Wednesday, August 14, 2019
The Department of Labor's Office of Federal Compliance Programs announced today that it will be issuing a proposed rule tomorrow on discrimination by religious organizations. The OFCCP enforces antidiscrimination rules (pursuant to Executive Order 11246) against federal contractors and has more affirmative power, by, for example doing audits, than the EEOC.
The proposed rule will come as no surprise to those who have had a chance to keep up with things like the DOJ's memo on religious liberty, issued in late 2017, or the DOJ's positions on whether Title VII prohibits discrimination on the basis of sexual orientation and gender identity. The proposed rule currently posted addresses a number of things related to religious organizations.
First, it makes clear that religious organizations can discriminate on the basis of religion and that religion is not just belief but also religious practices. So religious organizations can require employees to conform their behavior to the organization's religiously motivated rules. In defining religion, the proposed rule draws on Title VII and adopts definitions from the Religious Freedom Restoration Act and Religious Land Use and Institutionalized Persons Act.
Second, it defines what counts as a "religious corporation, association, educational institution, or society." The key changes are to what counts as a religious corporation. The EEOC's guidance has long provided that for-profit entities cannot be religious organizations for purposes of Title VII, taking the definition from court decisions. The proposed rule removes that limitation, citing the Hobby Lobby case and suggesting that Hobby Lobby would be considered a religious corporation--despite the fact that the question in Hobby Lobby was whether corporations were persons for purposes of the Religious Freedom Restoration Act. Title VII does not use "person," so the logic does not necessarily apply. Now, a religious organization will be any entity including a for-profit corporation that:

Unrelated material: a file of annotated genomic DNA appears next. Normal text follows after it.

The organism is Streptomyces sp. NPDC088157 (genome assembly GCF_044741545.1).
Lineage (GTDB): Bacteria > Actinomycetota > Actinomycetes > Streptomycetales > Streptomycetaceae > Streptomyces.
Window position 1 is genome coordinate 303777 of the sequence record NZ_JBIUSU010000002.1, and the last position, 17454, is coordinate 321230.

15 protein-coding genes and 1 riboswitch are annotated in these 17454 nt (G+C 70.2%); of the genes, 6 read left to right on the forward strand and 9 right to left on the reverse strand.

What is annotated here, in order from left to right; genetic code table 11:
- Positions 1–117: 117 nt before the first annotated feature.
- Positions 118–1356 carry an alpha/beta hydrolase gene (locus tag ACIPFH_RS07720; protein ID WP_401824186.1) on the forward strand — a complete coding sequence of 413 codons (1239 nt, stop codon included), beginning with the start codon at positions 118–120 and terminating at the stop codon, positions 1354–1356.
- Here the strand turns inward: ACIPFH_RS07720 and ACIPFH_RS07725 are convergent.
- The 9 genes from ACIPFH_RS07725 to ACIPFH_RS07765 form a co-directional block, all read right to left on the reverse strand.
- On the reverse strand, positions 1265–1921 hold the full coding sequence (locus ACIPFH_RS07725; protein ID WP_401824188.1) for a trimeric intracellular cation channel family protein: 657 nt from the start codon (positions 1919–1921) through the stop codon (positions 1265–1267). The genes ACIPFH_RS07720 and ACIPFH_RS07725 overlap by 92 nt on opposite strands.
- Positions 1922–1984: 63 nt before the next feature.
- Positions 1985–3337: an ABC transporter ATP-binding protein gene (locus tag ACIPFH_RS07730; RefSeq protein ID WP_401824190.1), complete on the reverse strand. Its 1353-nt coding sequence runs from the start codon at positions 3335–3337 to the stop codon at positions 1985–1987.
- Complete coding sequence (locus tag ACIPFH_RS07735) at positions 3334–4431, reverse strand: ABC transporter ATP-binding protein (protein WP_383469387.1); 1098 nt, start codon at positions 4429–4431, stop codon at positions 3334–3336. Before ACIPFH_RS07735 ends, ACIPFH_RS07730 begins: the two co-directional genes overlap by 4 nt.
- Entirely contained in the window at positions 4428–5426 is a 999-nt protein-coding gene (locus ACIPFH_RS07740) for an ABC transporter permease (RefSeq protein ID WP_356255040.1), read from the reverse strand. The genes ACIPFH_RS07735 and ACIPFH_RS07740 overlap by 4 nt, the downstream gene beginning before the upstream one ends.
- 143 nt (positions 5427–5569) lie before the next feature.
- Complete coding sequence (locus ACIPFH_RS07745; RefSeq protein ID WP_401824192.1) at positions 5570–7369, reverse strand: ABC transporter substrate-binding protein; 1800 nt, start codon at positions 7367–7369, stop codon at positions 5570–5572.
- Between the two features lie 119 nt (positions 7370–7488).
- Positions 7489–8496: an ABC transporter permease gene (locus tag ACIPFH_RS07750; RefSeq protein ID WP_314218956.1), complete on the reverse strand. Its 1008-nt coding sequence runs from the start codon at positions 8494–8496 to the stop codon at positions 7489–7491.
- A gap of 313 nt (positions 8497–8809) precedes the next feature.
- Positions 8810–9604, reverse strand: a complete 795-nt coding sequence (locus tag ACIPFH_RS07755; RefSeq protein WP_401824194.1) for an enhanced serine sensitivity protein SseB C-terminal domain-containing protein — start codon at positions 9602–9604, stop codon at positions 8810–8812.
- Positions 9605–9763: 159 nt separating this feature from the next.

- is organized for a religious purpose;
- holds itself out to the public as carrying out a religious purpose; and
- exercises religion consistent with and in furtherance of a religious purpose.
One limitation in the proposed rule is this sentence: "With that said, OFCCP does not see a scenario in which an entity’s single religiously motivated employment action, standing alone, would be sufficient to satisfy [the third] element of the definition, if that were the only religiously motivated action the entity could identify. "
The proposed rule states that this does not allow federal contractors to discriminate on bases other than religion, but then says "where a contractor that is entitled to the religious exemption claims that its challenged employment action was based on religion, OFCCP will find a violation of Executive Order 11246 only if it can prove by a preponderance of the evidence that a protected characteristic other than religion was a but-for cause of the adverse action," citing Nassar and Gross.
This certainly tees up conflicts with protection against sex discrimination versus religious beliefs of employers, particularly when it comes to pregnancy and sexual minorities.